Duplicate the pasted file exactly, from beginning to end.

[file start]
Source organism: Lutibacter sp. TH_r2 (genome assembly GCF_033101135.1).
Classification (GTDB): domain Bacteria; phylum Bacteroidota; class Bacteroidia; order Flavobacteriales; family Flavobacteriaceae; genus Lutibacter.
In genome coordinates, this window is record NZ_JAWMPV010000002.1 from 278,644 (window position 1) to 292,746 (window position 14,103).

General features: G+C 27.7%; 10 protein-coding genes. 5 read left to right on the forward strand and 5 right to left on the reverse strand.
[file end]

Source organism: Lutibacter sp. TH_r2 (genome assembly GCF_033101135.1).
Classification (GTDB): domain Bacteria; phylum Bacteroidota; class Bacteroidia; order Flavobacteriales; family Flavobacteriaceae; genus Lutibacter.
In genome coordinates, this window is record NZ_JAWMPV010000002.1 from 278,644 (window position 1) to 292,746 (window position 14,103).

General features: G+C 27.7%; 10 protein-coding genes. 5 read left to right on the forward strand and 5 right to left on the reverse strand.